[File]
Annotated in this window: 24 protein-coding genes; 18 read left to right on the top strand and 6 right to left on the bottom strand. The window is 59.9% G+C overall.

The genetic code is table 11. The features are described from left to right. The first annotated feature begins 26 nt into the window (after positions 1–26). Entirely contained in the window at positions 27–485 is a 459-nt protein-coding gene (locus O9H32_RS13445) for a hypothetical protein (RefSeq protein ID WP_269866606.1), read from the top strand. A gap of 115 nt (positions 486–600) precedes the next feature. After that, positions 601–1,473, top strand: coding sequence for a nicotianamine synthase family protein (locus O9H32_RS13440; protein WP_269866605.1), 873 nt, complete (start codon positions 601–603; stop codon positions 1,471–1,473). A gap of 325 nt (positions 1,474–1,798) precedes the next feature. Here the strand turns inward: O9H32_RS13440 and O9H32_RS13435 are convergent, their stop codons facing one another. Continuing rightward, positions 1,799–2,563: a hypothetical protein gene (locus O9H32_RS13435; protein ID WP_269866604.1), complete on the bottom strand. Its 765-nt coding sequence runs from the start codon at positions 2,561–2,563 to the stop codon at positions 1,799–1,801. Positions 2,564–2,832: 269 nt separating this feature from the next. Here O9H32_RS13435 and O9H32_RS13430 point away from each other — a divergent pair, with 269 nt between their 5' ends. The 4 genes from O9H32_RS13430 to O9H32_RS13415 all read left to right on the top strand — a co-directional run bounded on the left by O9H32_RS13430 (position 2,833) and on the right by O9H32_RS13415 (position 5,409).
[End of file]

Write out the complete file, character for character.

Annotated in this window: 24 protein-coding genes; 18 read left to right on the top strand and 6 right to left on the bottom strand. The window is 59.9% G+C overall.

The genetic code is table 11. The features are described from left to right. The first annotated feature begins 26 nt into the window (after positions 1–26). Entirely contained in the window at positions 27–485 is a 459-nt protein-coding gene (locus O9H32_RS13445) for a hypothetical protein (RefSeq protein ID WP_269866606.1), read from the top strand. A gap of 115 nt (positions 486–600) precedes the next feature. After that, positions 601–1,473, top strand: coding sequence for a nicotianamine synthase family protein (locus O9H32_RS13440; protein WP_269866605.1), 873 nt, complete (start codon positions 601–603; stop codon positions 1,471–1,473). A gap of 325 nt (positions 1,474–1,798) precedes the next feature. Here the strand turns inward: O9H32_RS13440 and O9H32_RS13435 are convergent, their stop codons facing one another. Continuing rightward, positions 1,799–2,563: a hypothetical protein gene (locus O9H32_RS13435; protein ID WP_269866604.1), complete on the bottom strand. Its 765-nt coding sequence runs from the start codon at positions 2,561–2,563 to the stop codon at positions 1,799–1,801. Positions 2,564–2,832: 269 nt separating this feature from the next. Here O9H32_RS13435 and O9H32_RS13430 point away from each other — a divergent pair, with 269 nt between their 5' ends. The 4 genes from O9H32_RS13430 to O9H32_RS13415 all read left to right on the top strand — a co-directional run bounded on the left by O9H32_RS13430 (position 2,833) and on the right by O9H32_RS13415 (position 5,409).